Illegally fired workers could win more dollars via NLRB ruling
The National Labor Relations Board building. | Jon Elswick/AP

WASHINGTON—In a decision that could put more money into illegally fired workers’ pockets—and that may make bosses think twice about breaking labor law—the National Labor Relations Board has ruled fired workers must get not just net back pay, but compensation for all the other costs they shoulder to keep themselves and their families alive while battling for their rights and reinstatement.

That includes “costs such as out-of-pocket medical expenses, credit card debt, or other costs that are a direct or foreseeable result of the unfair labor practices” by their bosses and employers, NLRB Chair Lauren McFerran wrote in the ruling.

“The board determined compensation for those losses should be part of the standard, make-whole remedy for labor law violations,” she added in its decision, one of three notable pro-worker judgements the NLRB issued just before the holidays.

All three were decided by 3-2 votes. The board’s Democratic members, named by President Joe Biden, sided with the workers. Republican Donald Trump’s two holdovers voted against the workers. In one case, involving Musicians Local 21 in San Antonio, the majority, as directed by the U.S. Court of Appeals for D.C., reversed an anti-worker ruling from the former Trump-named Republican board majority.

The big deal that could put more money in workers’ pockets came from a case originating in Northern California in 2021, after Thryv, Inc., a marketer of Yellow Pages ads, unilaterally laid off its six outside sales reps, members of Electrical Workers (IBEW) Local 1269 of San Francisco, almost two years before.

The union tried to bargain against the layoffs, and then against their effects. Thryv didn’t give Local 1269 the information it needed to do so, the board’s administrative law judge ruled, and the NLRB agreed. But the board majority used the Thryv case to seek briefs to clarify what the “make-whole” remedy for labor law-breaking should be.

Until now, it’s only been net back pay. Now it’s going to be a lot more. Reaching back to individual cases in 1938, 1941 and 1955 where NLRBs said all expenses illegally fired workers incurred should be counted, the board made that the rule.

“Upon careful consideration of our remedial authority and our history of addressing the effects of unfair labor practices, we find that standardizing our make-whole relief to expressly include the direct or foreseeable pecuniary harms suffered by affected employees is necessary to more fully effectuate the make-whole purposes” of labor law, McFerran wrote.

After all, she pointed out “make-whole” is in section 10 of the National Labor Relations Act to produce “restoration of the situation, as nearly as possible, to that which would have obtained but for the illegal discrimination” against the unionists by their bosses,

Just as happens now, the board will have specify how much each worker is owed, and the NLRB’s administrative law judge must hold a hearing on those figures, and let the boss contest them. But McFerran also indicated, deep in the decision, that the board might not stop with making the workers whole for all their expenses.

“We emphasize we do not conclude this reflects the limits of the board’s statutory remedial authority or that some other form of make-whole relief might not” be ordered, she said.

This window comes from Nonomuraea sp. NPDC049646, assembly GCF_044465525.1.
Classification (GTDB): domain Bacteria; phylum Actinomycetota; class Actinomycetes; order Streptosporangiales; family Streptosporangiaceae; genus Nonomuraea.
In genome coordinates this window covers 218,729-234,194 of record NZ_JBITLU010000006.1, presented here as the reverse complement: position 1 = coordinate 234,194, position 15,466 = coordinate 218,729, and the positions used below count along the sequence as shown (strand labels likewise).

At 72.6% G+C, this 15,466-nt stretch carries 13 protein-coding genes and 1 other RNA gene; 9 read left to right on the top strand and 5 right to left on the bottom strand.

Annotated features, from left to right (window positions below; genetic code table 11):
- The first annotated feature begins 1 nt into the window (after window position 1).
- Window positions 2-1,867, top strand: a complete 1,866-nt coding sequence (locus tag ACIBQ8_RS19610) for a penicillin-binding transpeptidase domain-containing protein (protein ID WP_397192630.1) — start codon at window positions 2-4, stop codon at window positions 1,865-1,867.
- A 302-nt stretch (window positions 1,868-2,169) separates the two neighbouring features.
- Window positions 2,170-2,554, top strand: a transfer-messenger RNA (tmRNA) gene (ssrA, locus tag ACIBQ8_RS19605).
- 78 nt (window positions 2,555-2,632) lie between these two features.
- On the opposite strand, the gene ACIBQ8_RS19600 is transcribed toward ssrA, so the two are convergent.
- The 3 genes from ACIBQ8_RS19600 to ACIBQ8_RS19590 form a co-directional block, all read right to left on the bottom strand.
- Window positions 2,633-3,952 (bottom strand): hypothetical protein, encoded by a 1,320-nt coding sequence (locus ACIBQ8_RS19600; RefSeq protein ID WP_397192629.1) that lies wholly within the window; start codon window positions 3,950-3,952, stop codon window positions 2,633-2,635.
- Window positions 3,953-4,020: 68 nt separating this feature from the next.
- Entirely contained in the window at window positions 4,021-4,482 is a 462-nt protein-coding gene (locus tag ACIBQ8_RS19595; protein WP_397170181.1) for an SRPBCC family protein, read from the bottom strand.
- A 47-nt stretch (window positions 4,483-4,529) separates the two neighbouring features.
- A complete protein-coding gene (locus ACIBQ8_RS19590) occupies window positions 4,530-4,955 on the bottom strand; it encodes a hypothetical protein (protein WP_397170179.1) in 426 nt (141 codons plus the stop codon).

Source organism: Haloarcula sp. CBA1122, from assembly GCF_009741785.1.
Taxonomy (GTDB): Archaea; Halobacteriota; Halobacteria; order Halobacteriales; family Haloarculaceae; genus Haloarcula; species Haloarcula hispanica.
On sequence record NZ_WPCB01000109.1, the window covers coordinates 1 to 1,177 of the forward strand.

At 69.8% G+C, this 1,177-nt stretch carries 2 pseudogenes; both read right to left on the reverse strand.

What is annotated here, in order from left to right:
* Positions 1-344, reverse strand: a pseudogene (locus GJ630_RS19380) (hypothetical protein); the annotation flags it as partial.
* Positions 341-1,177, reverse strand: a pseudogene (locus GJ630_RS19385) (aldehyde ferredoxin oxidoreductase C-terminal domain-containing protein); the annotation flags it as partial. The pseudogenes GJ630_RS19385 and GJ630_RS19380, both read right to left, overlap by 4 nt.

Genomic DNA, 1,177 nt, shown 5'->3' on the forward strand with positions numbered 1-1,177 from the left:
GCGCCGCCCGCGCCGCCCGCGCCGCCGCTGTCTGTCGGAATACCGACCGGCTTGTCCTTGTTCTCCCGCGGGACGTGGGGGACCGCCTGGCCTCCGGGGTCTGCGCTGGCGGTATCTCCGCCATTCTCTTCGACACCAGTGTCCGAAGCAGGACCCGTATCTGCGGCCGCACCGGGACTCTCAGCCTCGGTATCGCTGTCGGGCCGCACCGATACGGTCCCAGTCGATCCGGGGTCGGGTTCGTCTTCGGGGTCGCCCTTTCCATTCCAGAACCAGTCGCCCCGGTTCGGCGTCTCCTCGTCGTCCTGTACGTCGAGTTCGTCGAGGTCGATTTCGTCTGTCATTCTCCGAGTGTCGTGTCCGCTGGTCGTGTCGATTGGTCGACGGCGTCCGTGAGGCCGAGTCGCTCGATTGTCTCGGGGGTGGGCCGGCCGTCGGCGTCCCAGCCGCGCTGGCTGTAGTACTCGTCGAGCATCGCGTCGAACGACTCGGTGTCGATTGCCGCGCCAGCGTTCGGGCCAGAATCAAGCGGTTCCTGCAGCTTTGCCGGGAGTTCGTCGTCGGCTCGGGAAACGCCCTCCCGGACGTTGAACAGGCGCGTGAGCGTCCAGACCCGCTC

Only the so-called National Federation of Independent Business, a key cog of the radical right, posted a reaction on its website. It said it filed a brief with the NLRB arguing the board should stick only to net back pay, which unions point out is minimal and doesn’t deter labor law-breakers. “The act does not authorize ‘consequential damages,’” the lobby declared.

One of the other two cases pitted “contractors,” the musicians of the San Antonio Symphony, members of AFM Local 21, against the bosses of the Tobin Center, the hall the symphony rents. That technically made the musicians “contractors.”

In a 2017 contract fight, the musicians leafletted Tobin Center attendees outside the hall until the bosses called the cops, who threatened to arrest the unionists for leafleting there. The center won a ban on such leafleting when three Trump nominees controlled the NLRB, but Local 21 went to the appeals court in D.C. It ruled in their favor, finding the Trump majority’s reasoning violated the National Labor Relations Act.

By the time the judges sent the case back to the NLRB for a second try, the board’s lineup had changed and Local 21—and “contractors” in general, the board said—re-won their right to leaflet, too. That also  informational picketing or anything else on a public sidewalk.

The other case, involving Operating Engineers Local 139, saw the board majority reaffirm a 1964 NLRB decision cracking down on the “inherent danger of coercion” when bosses question workers as bosses prepare to defend themselves against labor law-breaking complaints. Again, the two Republicans said bosses do nothing wrong.

“The employer must communicate to the employee the purpose of the questioning, assure that no reprisal will take place, and obtain participation on a voluntary basis,” the three-member board majority ruled. Bosses “must not be hostile to union organization and questioning…must not be itself coercive in nature. Questions must not exceed…the legitimate purpose by prying into other union matters.”


Mark Gruenberg
Mark Gruenberg

Award-winning journalist Mark Gruenberg is head of the Washington, D.C., bureau of People's World. He is also the editor of the union news service Press Associates Inc. (PAI). Known for his reporting skills, sharp wit, and voluminous knowledge of history, Mark is a compassionate interviewer but tough when going after big corporations and their billionaire owners.